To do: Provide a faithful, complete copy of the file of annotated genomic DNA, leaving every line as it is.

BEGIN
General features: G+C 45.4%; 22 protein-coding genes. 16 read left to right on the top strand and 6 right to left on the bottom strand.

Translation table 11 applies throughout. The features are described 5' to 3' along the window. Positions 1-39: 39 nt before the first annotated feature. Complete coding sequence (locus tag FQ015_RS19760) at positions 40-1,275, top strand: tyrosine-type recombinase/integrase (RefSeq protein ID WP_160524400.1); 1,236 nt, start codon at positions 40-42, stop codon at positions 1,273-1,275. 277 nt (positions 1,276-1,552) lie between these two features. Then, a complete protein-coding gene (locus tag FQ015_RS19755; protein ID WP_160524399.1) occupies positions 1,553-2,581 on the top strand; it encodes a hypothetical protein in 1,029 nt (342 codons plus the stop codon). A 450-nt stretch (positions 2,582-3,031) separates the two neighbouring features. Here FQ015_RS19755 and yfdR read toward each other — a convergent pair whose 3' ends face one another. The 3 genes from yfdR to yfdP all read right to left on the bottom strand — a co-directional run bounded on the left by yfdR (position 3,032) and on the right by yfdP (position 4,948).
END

General features: G+C 45.4%; 22 protein-coding genes. 16 read left to right on the top strand and 6 right to left on the bottom strand.

Translation table 11 applies throughout. The features are described 5' to 3' along the window. Positions 1-39: 39 nt before the first annotated feature. Complete coding sequence (locus tag FQ015_RS19760) at positions 40-1,275, top strand: tyrosine-type recombinase/integrase (RefSeq protein ID WP_160524400.1); 1,236 nt, start codon at positions 40-42, stop codon at positions 1,273-1,275. 277 nt (positions 1,276-1,552) lie between these two features. Then, a complete protein-coding gene (locus tag FQ015_RS19755; protein ID WP_160524399.1) occupies positions 1,553-2,581 on the top strand; it encodes a hypothetical protein in 1,029 nt (342 codons plus the stop codon). A 450-nt stretch (positions 2,582-3,031) separates the two neighbouring features. Here FQ015_RS19755 and yfdR read toward each other — a convergent pair whose 3' ends face one another. The 3 genes from yfdR to yfdP all read right to left on the bottom strand — a co-directional run bounded on the left by yfdR (position 3,032) and on the right by yfdP (position 4,948).